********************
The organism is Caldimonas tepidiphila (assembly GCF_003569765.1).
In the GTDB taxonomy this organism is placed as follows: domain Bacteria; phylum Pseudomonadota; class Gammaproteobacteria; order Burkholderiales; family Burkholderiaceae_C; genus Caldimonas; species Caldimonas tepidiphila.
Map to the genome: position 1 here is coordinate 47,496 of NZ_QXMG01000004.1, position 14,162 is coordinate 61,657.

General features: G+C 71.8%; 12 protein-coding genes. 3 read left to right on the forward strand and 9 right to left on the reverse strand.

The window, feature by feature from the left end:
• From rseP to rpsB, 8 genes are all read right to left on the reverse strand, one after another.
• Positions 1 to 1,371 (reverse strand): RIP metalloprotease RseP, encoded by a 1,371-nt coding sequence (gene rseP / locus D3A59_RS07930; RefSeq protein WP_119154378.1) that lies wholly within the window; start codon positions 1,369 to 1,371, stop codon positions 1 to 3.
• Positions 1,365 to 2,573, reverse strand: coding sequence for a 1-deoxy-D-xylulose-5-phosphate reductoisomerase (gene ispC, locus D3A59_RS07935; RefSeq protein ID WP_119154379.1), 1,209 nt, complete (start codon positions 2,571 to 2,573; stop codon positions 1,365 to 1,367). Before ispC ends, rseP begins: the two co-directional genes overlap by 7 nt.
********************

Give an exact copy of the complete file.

The organism is Caldimonas tepidiphila (assembly GCF_003569765.1).
In the GTDB taxonomy this organism is placed as follows: domain Bacteria; phylum Pseudomonadota; class Gammaproteobacteria; order Burkholderiales; family Burkholderiaceae_C; genus Caldimonas; species Caldimonas tepidiphila.
Map to the genome: position 1 here is coordinate 47,496 of NZ_QXMG01000004.1, position 14,162 is coordinate 61,657.

General features: G+C 71.8%; 12 protein-coding genes. 3 read left to right on the forward strand and 9 right to left on the reverse strand.

The window, feature by feature from the left end:
• From rseP to rpsB, 8 genes are all read right to left on the reverse strand, one after another.
• Positions 1 to 1,371 (reverse strand): RIP metalloprotease RseP, encoded by a 1,371-nt coding sequence (gene rseP / locus D3A59_RS07930; RefSeq protein WP_119154378.1) that lies wholly within the window; start codon positions 1,369 to 1,371, stop codon positions 1 to 3.
• Positions 1,365 to 2,573, reverse strand: coding sequence for a 1-deoxy-D-xylulose-5-phosphate reductoisomerase (gene ispC, locus D3A59_RS07935; RefSeq protein ID WP_119154379.1), 1,209 nt, complete (start codon positions 2,571 to 2,573; stop codon positions 1,365 to 1,367). Before ispC ends, rseP begins: the two co-directional genes overlap by 7 nt.